James Ussher, 1647, on Scripture as the Unchanging Rule

The Scripture you say are a rule and a line: but are they not (as the Church of Rome imagineth) like a rule of lead, which may be bowed everyway at men’s pleasure.

“They are as a rule of steel, that is firm and changeth not. (Matt. 5:18; Psalm 19:9) For seeing they are sufficient to make us wise unto salvation, (as is before proved): it followeth of necessity, that there is a most certain rule of truth for instruction both of faith and works, to be learned out of them, by ordinary means of reading, prayer, study, the gifts of tongues, and other sciences, to which God promiseth and assistance of his grace (Job 5:39; James 1:5). And this sword of the Spirit, which is the word of God written, (as the example of Christ, our General Captain showeth, Matt. 4) is delivered unto us by the Holy Ghost, both to defend our faith, and to overcome all our spiritual enemies, which the Devil and his instruments, false Prophets, Heretics, Schismatics, and such like. (Eph. 6:17) Therefore the holy Scriptures are not a nose of wax, or a leaden rule, (as some Papists have blasphemed) that they may be so writhed every way by impudent Heretics, but that their folly and madness (as the Apostle saith, 2 Tim. 3:9) may be made manifest to all men.”

Ussher identifies two practical purposes for the Scripture being an unchanging standard – apologetic and polemic. Scripture is unchanging as the basis for Christian apologetic and as the grounds to “overcome all spiritual enemies” which he goes on to elucidate. Spiritual warfare the Scripture speaks of throughout its pages is a topic ignored by modern text critics and contemporary Evangelicalism. Muslim apologists identify an insurmountable weakness in the Christian Faith because of the low and changing view of Scripture brought on by modern text critical practices.[1] Uncertainty has replaced divine faith, handicapping the Church and transforming the once bold assertion of “Thus saith the Lord,” into a pusillanimous whimpering of ambivalent concessions.

The Devil does have his instruments but the modern Evangelical acts as if the unchanging Scripture is unnecessary to defeat his schemes. Considering most modern English Bibles remove any reference to Lucifer in Isa. 14:12, in another generation, the fallen angel, Lucifer, may no longer be believed to exist. And if there is no Lucifer, who Satan is, if there is such a person or thing, becomes problematic. The most skillful of enemies are the ones who convince those they wish to defeat that they do not exist. See Daniel 8:25, “And through his policy also he shall cause craft to prosper in his hand; and he shall magnify himself in his heart, and by peace shall destroy many: he shall also stand up against the Prince of princes; but he shall be broken without hand.”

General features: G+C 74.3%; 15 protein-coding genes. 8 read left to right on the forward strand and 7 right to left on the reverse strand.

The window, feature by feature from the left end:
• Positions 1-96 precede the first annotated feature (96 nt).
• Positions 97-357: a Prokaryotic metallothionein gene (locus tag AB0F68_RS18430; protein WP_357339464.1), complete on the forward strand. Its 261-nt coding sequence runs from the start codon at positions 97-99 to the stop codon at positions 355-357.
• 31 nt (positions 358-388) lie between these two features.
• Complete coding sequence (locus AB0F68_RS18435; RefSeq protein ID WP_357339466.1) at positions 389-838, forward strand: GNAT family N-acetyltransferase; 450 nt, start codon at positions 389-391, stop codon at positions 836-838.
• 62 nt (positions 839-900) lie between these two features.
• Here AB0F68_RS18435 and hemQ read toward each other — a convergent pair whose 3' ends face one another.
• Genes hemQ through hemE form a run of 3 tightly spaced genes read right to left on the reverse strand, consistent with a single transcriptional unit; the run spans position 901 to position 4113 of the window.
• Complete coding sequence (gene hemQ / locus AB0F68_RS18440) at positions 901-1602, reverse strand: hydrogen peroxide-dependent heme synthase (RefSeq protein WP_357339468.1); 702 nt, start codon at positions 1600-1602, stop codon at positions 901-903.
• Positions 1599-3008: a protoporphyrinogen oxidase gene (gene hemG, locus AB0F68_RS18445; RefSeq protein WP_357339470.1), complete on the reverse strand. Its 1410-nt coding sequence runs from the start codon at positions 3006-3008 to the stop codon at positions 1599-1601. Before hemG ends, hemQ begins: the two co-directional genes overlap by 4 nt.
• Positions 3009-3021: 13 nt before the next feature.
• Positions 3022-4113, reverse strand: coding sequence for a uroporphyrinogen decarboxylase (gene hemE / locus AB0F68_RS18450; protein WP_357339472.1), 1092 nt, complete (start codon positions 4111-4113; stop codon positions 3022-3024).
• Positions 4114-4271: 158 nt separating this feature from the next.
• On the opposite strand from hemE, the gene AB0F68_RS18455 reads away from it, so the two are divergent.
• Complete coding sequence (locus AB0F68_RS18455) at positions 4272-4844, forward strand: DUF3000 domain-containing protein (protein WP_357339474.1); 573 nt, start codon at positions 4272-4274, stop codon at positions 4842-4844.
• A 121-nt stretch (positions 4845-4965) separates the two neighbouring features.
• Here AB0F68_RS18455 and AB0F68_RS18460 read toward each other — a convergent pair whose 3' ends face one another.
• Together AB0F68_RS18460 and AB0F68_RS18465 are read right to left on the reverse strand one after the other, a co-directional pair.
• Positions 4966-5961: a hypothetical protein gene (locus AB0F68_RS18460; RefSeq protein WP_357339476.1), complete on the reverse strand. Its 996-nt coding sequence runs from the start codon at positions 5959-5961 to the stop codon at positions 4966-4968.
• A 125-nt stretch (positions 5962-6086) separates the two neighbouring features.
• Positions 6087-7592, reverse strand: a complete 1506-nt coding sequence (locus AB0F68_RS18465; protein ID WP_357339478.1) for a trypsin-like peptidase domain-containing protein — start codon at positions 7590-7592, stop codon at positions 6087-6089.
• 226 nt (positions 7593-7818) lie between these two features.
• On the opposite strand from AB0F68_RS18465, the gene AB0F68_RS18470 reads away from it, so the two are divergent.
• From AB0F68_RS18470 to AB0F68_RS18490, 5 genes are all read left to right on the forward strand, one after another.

[1]See Hava Lazarus-Yafeh, “Some Neglected Aspects of Medieval Muslim Polemics against Christianity,” Harvard Theological Review, 89:1 (1996), 61-64. The historical critical method has not only had negative impact on Christianity in the West but also on the world stage: “Muslim scholarly criticism of the Hebrew Bible and New Testament never brought about a corresponding study of the Qur’an. When European biblical criticism was brought to the Muslim East in the nineteenth century, it served only as an additional corroboration of the traditional polemical arguments about the falsification and unreliability of the Hebrew Bible and New Testament.”

Published by Dr. Peter Van Kleeck, Sr.

Dr. Peter William Van Kleeck, Sr. : B.A., Grand Rapids Baptist College, 1986; M.A.R., Westminster Theological Seminary, 1990; Th.M., Calvin Theological Seminary, 1998; D. Min, Bob Jones University, 2013. Dr. Van Kleeck was formerly the Director of the Institute for Biblical Textual Studies, Grand Rapids, MI, (1990-1994) lecturing, researching and writing in the defense of the Masoretic Hebrew text, Greek Received Text and King James Bible. His published works include, "Fundamentalism’s Folly?: A Bible Version Debate Case Study" (Grand Rapids: Institute for Biblical Textual Studies, 1998); “We have seen the future and we are not in it,” Trinity Review, (Mar. 99); “Andrew Willet (1562-1621: Reformed Interpretation of Scripture,” The Banner of Truth, (Mar. 99); "A Primer for the Public Preaching of the Song of Songs" (Outskirts Press, 2015). Dr. Van Kleeck is the pastor of the Providence Baptist Church in Manassas, VA where he has ministered for the past twenty-one years. He is married to his wife of 43 years, Annette, and has three married sons, one daughter and eighteen grandchildren.

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